If you're watching the news unfold in Latin America, here are the key stories to keep your eye on.
When Evo Morales was elected president of Bolivia in 2005, he came into office as an unabashed supporter of Hugo Chavez's vision of a socialist South America. But Morales' policies, including nationalization of the natural gas industry and attempt to rewrite the constitution to allow for his re-election, snowballed into a recall referendum in August 2008, which Morales won by 67 percent. Now Bolivia may be on the brink of civil war: An autonomy movement in the eastern lowlands is afoot in response to Morales' socialist reforms, with referendums in Santa Cruz, Beni, and Pando provinces leading the way. This, coupled with long-standing divisions, has sparked violent confrontations between Morales supporters and the opposition.
This agreement, touted by both the Bush administration and Colombian President Alvaro Uribe, is stalled in Congress as of September 2008, with Bush and Uribe both urging action on the pact. Negotiated in late 2006, the agreement is opposed by the Teamsters and other unions that say it would hurt U.S. jobs. Opponents also bring up violence against unionists in Colombia. Uribe contends that the agreement would stem the flow of economic migrants out of the country, would stem crime at home, and would increase U.S. investment in Colombia. “Investment is the real alternative to illicit crops," Uribe said at the White House on Sept. 28, 2008. "Investment is the real possibility for our people to find high-quality jobs."
After Felipe Calderon took office on Dec. 1, 2006, he sent federal troops to his home state of Michoacan in a declaration of war against Mexico's entrenched drug cartels. Two years later, as violence has risen particularly near the U.S. border, many Mexicans doubt that Calderon is winning that war. More than 2,300 people were killed in drug-fueled violence in the first eight months of 2008 alone. In Tijuana, which counts on U.S. tourism, signs warned police to join the cartels or die. "Recent Mexican army and police force conflicts with heavily-armed narcotics cartels have escalated to levels equivalent to military small-unit combat and have included use of machine guns and fragmentation grenades," warned a State Department Travel Alert.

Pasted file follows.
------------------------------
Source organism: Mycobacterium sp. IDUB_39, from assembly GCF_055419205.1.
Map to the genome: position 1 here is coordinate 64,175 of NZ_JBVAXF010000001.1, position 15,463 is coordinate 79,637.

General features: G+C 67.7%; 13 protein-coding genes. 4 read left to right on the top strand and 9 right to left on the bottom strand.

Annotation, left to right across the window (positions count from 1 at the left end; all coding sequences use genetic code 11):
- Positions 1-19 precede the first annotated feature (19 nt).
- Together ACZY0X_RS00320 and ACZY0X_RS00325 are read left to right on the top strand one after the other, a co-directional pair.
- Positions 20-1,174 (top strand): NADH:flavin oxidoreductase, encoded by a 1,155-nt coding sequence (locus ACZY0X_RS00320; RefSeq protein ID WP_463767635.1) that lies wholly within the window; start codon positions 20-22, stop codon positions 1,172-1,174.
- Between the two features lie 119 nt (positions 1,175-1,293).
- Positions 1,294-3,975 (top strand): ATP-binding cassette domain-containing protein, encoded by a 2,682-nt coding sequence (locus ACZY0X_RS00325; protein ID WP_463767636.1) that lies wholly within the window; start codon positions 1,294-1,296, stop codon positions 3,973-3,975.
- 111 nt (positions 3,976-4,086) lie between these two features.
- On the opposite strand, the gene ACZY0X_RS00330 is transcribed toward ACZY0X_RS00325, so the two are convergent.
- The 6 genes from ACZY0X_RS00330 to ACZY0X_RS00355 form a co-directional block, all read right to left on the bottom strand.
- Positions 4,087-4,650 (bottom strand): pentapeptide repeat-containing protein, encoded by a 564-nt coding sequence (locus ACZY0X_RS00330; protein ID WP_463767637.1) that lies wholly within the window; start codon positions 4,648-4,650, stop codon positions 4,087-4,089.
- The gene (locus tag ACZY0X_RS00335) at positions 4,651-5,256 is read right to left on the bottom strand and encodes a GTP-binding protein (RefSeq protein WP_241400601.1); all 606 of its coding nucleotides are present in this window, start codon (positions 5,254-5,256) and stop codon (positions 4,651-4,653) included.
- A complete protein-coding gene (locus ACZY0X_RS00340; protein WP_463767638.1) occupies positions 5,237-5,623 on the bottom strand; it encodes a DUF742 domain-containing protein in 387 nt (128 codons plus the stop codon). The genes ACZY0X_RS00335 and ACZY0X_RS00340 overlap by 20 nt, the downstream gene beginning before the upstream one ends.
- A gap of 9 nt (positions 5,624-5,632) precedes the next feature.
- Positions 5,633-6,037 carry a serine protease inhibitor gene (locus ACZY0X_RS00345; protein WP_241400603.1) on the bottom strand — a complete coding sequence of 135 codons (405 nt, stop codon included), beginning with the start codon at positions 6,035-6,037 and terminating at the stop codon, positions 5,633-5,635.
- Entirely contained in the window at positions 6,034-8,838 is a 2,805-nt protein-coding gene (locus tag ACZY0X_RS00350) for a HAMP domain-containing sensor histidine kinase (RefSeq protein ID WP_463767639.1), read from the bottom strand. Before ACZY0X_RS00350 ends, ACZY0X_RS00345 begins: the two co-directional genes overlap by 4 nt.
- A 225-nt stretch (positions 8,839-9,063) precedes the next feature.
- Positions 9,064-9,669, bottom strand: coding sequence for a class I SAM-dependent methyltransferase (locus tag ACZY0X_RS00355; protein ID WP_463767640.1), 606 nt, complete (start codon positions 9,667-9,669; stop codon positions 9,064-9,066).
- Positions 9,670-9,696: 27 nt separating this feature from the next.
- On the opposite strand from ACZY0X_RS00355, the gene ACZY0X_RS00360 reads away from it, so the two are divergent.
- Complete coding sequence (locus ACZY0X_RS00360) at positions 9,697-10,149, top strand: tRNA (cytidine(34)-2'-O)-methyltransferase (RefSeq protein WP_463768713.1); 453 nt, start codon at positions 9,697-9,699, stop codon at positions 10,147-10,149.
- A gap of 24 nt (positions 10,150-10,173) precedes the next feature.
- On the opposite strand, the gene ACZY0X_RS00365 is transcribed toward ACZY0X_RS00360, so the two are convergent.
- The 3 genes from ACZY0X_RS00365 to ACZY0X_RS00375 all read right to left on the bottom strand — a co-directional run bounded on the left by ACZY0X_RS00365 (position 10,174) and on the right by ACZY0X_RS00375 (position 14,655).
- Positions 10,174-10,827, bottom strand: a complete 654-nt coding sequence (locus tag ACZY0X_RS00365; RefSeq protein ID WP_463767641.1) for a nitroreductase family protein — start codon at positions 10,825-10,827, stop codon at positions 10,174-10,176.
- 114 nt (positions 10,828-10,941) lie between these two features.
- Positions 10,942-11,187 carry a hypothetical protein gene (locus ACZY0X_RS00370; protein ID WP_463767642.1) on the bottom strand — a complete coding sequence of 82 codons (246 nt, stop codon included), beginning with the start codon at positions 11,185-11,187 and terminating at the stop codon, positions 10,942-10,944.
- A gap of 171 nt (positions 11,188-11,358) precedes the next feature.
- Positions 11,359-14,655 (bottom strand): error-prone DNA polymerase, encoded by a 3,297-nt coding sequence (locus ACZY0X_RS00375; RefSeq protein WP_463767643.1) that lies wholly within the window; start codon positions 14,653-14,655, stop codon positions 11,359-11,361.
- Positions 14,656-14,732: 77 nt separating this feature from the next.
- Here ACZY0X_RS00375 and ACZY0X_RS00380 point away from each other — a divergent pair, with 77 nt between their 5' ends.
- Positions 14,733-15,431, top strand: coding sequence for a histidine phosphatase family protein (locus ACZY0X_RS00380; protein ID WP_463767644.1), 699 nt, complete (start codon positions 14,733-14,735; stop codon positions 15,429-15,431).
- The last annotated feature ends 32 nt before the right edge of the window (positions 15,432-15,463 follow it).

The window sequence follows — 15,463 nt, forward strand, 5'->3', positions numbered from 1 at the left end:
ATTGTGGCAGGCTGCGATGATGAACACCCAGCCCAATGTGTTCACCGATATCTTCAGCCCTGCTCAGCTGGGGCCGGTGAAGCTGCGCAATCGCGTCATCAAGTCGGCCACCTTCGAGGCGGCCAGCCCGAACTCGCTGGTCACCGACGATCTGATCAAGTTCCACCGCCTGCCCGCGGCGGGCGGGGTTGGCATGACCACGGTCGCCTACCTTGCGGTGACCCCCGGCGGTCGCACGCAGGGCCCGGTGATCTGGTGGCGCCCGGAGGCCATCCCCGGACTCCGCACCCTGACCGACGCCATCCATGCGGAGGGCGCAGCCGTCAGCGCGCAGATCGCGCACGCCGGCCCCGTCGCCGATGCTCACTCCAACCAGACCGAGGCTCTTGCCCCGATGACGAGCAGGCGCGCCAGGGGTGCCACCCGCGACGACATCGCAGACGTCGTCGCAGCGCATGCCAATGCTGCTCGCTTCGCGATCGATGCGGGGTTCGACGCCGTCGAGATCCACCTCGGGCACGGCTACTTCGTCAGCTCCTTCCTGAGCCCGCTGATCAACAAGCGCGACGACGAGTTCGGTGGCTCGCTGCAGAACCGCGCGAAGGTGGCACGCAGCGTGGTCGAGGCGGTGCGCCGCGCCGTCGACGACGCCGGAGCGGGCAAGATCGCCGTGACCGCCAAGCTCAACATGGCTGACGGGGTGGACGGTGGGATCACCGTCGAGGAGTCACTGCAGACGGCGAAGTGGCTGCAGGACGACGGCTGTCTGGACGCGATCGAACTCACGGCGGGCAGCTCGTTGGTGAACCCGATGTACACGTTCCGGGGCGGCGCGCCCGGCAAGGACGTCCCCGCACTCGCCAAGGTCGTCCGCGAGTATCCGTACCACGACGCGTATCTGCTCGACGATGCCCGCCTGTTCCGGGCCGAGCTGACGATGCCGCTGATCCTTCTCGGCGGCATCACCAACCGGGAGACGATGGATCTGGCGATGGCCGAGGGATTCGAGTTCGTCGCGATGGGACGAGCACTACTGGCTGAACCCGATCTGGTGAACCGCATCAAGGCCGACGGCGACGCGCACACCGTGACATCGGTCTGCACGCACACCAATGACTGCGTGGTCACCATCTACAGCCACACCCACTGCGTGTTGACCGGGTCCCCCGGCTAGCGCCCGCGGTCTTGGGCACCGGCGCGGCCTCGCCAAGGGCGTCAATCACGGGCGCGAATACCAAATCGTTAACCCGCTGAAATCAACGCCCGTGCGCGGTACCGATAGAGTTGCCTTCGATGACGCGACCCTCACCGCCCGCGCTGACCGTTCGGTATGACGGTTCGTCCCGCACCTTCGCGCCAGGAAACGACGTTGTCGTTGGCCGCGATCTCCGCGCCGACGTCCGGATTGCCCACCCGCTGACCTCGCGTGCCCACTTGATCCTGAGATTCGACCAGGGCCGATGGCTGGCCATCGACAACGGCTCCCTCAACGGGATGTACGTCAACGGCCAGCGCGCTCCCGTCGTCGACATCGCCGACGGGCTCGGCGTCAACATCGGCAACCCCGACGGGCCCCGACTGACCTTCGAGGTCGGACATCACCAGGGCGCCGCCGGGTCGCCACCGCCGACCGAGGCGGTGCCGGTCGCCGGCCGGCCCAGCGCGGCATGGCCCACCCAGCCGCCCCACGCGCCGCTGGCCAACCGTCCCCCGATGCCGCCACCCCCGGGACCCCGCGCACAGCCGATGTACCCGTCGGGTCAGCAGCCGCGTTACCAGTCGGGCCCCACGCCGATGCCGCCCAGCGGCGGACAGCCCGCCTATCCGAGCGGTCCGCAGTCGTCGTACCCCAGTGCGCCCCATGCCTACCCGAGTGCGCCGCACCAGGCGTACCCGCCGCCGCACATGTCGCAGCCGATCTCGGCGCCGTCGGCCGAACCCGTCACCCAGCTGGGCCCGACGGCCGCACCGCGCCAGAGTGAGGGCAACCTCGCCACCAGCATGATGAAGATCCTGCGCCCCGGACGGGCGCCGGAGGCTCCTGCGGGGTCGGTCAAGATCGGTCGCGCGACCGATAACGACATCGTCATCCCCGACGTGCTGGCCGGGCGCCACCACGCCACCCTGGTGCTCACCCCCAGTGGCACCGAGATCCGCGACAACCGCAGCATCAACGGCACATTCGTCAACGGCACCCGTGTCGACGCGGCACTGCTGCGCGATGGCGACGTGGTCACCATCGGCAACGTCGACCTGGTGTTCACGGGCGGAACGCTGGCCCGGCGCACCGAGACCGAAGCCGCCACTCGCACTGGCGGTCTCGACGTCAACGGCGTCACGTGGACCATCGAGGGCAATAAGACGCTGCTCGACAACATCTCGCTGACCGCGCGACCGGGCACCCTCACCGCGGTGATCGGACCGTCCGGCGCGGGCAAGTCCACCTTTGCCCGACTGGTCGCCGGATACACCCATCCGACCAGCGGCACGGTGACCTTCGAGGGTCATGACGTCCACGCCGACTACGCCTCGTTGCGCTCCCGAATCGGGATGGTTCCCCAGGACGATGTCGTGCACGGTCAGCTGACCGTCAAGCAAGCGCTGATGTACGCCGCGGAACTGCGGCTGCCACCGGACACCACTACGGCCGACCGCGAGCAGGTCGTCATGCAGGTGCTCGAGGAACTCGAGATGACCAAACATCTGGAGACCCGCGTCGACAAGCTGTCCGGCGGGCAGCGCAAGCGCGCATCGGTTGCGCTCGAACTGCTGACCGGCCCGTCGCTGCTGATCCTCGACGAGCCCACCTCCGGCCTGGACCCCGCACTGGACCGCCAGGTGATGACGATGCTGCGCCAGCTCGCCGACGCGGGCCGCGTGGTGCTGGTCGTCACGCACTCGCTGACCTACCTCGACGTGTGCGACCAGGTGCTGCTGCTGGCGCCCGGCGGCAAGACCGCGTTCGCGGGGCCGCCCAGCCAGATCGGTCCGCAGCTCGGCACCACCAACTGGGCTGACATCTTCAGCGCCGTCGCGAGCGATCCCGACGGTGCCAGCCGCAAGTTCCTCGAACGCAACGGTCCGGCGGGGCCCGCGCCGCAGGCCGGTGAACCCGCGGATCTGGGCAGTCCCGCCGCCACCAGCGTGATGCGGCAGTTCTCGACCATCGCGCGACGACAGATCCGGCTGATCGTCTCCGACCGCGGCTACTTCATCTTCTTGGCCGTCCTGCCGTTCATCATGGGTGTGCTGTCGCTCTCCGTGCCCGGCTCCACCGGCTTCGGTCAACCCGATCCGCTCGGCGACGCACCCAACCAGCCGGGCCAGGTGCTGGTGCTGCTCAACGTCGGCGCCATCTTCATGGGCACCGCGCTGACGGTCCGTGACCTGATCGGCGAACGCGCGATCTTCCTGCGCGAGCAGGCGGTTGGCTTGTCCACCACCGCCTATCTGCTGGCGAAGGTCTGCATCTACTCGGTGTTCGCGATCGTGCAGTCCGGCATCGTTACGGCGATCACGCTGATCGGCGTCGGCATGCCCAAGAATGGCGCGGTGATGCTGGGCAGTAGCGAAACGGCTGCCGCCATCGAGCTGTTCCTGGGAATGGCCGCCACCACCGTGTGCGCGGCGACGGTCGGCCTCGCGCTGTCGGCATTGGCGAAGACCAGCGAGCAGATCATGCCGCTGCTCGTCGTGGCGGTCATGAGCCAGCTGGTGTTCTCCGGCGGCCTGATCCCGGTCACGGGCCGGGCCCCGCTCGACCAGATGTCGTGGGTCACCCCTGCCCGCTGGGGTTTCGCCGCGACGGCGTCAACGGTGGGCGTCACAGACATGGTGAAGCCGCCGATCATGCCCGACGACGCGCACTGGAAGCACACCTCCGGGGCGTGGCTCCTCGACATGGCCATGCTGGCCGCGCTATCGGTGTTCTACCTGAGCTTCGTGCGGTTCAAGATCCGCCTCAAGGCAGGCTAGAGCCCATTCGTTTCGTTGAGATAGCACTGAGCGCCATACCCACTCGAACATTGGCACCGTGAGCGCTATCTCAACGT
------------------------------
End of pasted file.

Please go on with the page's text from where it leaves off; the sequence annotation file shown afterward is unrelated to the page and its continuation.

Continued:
Fidel may have handed the reins over to his brother, Raul Castro, but Cuba's troubles are far from over. Thousands of Cubans still attempt to flee the island and make it to the United States via any floating contraption possible, escaping from repressive economic conditions and rationing that keep ordinary Cubans at uniformly low levels. Many Cubans hope that the reign of Raul will mean free markets and free speech, but others see more of the same Castro legacy. His reforms have included allowing ordinary citizens to buy DVD players and home computers, but prices for these luxury items still put them out of reach for many Cubans. Will his token gestures win favor with the populace, or will a hunger for freedom mean his ouster?
Venezuelan President Hugo Chavez wants to shape his country into a socialist model Bolivarian Republic -- and take South America with him -- but his opponents, fearing his authoritarian rule, vow to stop this. Having learned the perils of isolationist communism from his mentor Fidel Castro, Chavez has been forging alliances with nations that share his distaste for the United States and capitalism. His pathway to socialism has included control of the media, power consolidation, nationalization of industry, and formation of citizen militias. His critics contend that Chavez pushes forward with his goals while ignoring national concerns including a rising crime rate (Caracas being South America's most violent city now) and poverty.